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Health-care Vending Machines

The social business is around distributing basic, sometimes life saving, medication to the people in remote areas. What if we think of a model to deliver basic health-care items such as vitamins, oral rehydration salts, birth kits, condoms, zinc tablets, emergency kits, etc. via a vending machine?

Photo of Krassimira Iordanova
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Supply: A group of distributors, with at least 5 years of education, on bikes and backpacks, will supply the healthcare vending machines. They will travel to the pharmacy in the city or a wholesaler, purchase basic medication, which can be delivered to the remote rural areas without the need of a prescription from a physician, in bulk and resell it via the vending machines. Alternatively, as Anjelika mentions in her inspiration, another source of supply could be Medshare. They recover surplus of medical supplies and equipment from hospitals to individuals, and then redistribute them to those most in need, particularly in developing countries.

Demand: the buyers are low income community members in need for some basic medication. A plastic flipbook could hang on the vending machine with pictorial instructions i.e. how to use a condom, how to use oral rehydration salts in case of diarrhea for a child, for adult, etc. Additional plastic flipbook could be distributed to the families on request.

Training: The distributors will receive a basic training around the basic medical equipment and supplies to understand what they are buying/selling.

Initial costs: the vending machines and appropriate bikes, which are safe to ride in difficult terrain. Vending machines that not require refrigerator cost 100-200 USD. It is worth to investigate if cheaper/smaller vending machines could be built.

Spreading the word: a good time to spread the word amongst the local women is at the time before they gather to watch the telenovelas or after that. Additionally, places of worship are a good place to spread the word.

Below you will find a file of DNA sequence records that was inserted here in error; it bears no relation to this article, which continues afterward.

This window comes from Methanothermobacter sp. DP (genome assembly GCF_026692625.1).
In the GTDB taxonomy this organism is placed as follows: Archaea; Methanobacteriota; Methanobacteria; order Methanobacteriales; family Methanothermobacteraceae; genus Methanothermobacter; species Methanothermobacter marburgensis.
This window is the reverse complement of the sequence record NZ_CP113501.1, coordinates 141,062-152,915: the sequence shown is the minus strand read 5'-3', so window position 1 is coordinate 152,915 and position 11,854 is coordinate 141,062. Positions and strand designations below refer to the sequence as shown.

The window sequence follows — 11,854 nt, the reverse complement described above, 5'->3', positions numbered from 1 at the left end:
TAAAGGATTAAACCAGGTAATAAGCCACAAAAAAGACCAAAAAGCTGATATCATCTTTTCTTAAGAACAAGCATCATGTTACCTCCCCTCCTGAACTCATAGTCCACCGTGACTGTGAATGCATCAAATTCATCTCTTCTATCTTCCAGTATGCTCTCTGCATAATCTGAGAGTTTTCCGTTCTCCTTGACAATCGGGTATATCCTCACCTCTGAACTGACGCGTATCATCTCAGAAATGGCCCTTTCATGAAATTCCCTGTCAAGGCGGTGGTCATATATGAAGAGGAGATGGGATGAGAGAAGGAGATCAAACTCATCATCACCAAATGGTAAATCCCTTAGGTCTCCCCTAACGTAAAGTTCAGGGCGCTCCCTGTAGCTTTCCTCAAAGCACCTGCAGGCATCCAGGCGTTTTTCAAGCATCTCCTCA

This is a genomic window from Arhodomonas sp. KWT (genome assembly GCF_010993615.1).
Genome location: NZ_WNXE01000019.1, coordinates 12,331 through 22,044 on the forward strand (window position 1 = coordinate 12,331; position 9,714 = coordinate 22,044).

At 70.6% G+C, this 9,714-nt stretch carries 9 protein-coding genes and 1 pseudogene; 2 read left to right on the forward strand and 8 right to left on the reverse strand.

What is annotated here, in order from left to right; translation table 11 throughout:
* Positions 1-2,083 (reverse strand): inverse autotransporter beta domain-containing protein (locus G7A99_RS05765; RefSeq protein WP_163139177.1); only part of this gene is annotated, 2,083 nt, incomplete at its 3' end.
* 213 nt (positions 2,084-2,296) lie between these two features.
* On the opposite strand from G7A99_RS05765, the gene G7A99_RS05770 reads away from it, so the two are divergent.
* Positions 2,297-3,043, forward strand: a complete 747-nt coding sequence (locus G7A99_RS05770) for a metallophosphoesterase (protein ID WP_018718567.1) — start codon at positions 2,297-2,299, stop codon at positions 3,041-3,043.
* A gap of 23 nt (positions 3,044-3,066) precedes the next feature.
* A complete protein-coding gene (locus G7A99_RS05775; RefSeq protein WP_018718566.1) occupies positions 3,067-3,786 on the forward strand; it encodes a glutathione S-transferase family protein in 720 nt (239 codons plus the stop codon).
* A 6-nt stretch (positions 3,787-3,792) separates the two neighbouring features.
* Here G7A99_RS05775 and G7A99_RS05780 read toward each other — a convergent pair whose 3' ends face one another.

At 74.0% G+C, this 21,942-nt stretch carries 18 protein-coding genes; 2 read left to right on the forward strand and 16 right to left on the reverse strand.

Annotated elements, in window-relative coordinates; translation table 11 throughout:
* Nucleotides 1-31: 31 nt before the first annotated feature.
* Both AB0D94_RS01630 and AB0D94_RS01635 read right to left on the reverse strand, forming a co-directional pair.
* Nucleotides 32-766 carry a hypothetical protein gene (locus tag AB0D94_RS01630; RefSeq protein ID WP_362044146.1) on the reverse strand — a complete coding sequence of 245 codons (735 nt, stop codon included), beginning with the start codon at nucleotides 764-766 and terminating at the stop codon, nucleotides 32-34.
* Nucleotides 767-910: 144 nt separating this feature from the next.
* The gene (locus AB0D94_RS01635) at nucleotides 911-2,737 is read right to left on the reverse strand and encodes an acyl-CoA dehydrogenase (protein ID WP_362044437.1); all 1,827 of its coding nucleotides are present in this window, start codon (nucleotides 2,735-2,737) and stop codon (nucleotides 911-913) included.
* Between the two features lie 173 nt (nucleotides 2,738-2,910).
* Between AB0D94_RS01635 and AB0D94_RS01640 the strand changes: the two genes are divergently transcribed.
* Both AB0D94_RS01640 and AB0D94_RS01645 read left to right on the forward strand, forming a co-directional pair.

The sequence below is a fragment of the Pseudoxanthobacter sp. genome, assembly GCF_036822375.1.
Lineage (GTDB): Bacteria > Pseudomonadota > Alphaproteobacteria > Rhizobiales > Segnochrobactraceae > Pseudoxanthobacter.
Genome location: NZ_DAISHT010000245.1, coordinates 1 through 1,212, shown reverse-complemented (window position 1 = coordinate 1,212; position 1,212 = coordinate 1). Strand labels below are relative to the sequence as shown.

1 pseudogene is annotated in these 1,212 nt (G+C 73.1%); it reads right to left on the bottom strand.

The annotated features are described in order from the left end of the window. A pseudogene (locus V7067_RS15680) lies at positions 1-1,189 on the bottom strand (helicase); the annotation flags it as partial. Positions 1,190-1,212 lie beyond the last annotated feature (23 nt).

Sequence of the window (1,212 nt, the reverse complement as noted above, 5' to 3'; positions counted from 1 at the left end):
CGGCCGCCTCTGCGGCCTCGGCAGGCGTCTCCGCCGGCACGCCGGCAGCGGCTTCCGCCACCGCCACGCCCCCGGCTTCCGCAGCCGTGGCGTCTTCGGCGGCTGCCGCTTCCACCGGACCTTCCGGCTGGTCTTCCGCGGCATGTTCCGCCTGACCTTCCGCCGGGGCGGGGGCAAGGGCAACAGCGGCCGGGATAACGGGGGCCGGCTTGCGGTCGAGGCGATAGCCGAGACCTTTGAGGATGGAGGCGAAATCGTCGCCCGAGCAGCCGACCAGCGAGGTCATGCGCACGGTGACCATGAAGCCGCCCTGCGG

Challenge: this business can become profitable if it could scale and if the vending machines are not damaged and the medication stolen

How do you envision this idea making money?

Pricing: the items in the vending machine could be priced at the same as in the local pharmacy. The distributors could make money by buying in bulk with discount and selling at prices as in a regular pharmacy. An alternative could be to get paid in air time, instead of cash, if this is a preferred option. According to the statistics most people own a cell phone.

How does this idea create social impact, particularly around improving health?

Providing basic medical care to the remote areas and the impoverished. No more waiting long time to be seen by a doctor for basic medication.

How does this idea add social value at every step of the process?

- Engage a community of enterpreneurs - Provide basic healthcare - The flipbooks will have exact visual instrictions what to do

What are the short term steps we could take to implement this idea tomorrow?

- Install a vending machine - Get a group of distributors - Search for possible sources of supply


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Photo of marco mihambo

Hello Krassimira! Congratulation for being an innovative specifically your capacity to offer an innovative ideas to various challenges in our community. On my side I have a personal concern regarding your expertise on business. I have 10 million and I want to do a business but i don't any ideal idea yet. So, is there any social business you know I can introduce in Tanzania because most of our social problems are more like the same.
Also, we can communicate more through email:

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